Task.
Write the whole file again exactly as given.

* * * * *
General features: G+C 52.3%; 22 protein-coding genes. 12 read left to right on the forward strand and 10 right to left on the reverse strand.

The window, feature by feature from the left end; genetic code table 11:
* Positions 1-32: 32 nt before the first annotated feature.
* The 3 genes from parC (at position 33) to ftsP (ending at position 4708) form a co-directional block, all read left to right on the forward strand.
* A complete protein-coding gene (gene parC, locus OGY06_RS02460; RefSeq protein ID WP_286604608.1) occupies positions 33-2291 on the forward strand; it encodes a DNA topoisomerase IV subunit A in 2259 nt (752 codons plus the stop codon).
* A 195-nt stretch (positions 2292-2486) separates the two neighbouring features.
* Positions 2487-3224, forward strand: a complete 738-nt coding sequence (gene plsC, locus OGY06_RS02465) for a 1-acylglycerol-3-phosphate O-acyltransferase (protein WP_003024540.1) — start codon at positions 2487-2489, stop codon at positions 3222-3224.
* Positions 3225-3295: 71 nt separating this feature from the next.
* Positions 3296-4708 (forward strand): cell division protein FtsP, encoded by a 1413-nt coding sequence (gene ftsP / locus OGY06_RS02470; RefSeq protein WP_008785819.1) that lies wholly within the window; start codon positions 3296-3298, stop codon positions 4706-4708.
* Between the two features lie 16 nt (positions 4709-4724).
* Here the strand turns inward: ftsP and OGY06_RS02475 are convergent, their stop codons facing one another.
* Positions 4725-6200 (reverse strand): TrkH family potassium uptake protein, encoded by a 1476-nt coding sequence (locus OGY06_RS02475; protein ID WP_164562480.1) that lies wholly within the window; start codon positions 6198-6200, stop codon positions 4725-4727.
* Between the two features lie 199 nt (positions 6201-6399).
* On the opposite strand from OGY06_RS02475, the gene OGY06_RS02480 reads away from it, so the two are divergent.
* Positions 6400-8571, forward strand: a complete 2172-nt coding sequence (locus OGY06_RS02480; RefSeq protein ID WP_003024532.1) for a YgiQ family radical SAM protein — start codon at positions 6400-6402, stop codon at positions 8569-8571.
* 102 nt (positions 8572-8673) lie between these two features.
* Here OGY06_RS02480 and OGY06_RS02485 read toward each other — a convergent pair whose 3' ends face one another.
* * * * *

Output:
General features: G+C 52.3%; 22 protein-coding genes. 12 read left to right on the forward strand and 10 right to left on the reverse strand.

The window, feature by feature from the left end; genetic code table 11:
* Positions 1-32: 32 nt before the first annotated feature.
* The 3 genes from parC (at position 33) to ftsP (ending at position 4708) form a co-directional block, all read left to right on the forward strand.
* A complete protein-coding gene (gene parC, locus OGY06_RS02460; RefSeq protein ID WP_286604608.1) occupies positions 33-2291 on the forward strand; it encodes a DNA topoisomerase IV subunit A in 2259 nt (752 codons plus the stop codon).
* A 195-nt stretch (positions 2292-2486) separates the two neighbouring features.
* Positions 2487-3224, forward strand: a complete 738-nt coding sequence (gene plsC, locus OGY06_RS02465) for a 1-acylglycerol-3-phosphate O-acyltransferase (protein WP_003024540.1) — start codon at positions 2487-2489, stop codon at positions 3222-3224.
* Positions 3225-3295: 71 nt separating this feature from the next.
* Positions 3296-4708 (forward strand): cell division protein FtsP, encoded by a 1413-nt coding sequence (gene ftsP / locus OGY06_RS02470; RefSeq protein WP_008785819.1) that lies wholly within the window; start codon positions 3296-3298, stop codon positions 4706-4708.
* Between the two features lie 16 nt (positions 4709-4724).
* Here the strand turns inward: ftsP and OGY06_RS02475 are convergent, their stop codons facing one another.
* Positions 4725-6200 (reverse strand): TrkH family potassium uptake protein, encoded by a 1476-nt coding sequence (locus OGY06_RS02475; protein ID WP_164562480.1) that lies wholly within the window; start codon positions 6198-6200, stop codon positions 4725-4727.
* Between the two features lie 199 nt (positions 6201-6399).
* On the opposite strand from OGY06_RS02475, the gene OGY06_RS02480 reads away from it, so the two are divergent.
* Positions 6400-8571, forward strand: a complete 2172-nt coding sequence (locus OGY06_RS02480; RefSeq protein ID WP_003024532.1) for a YgiQ family radical SAM protein — start codon at positions 6400-6402, stop codon at positions 8569-8571.
* 102 nt (positions 8572-8673) lie between these two features.
* Here OGY06_RS02480 and OGY06_RS02485 read toward each other — a convergent pair whose 3' ends face one another.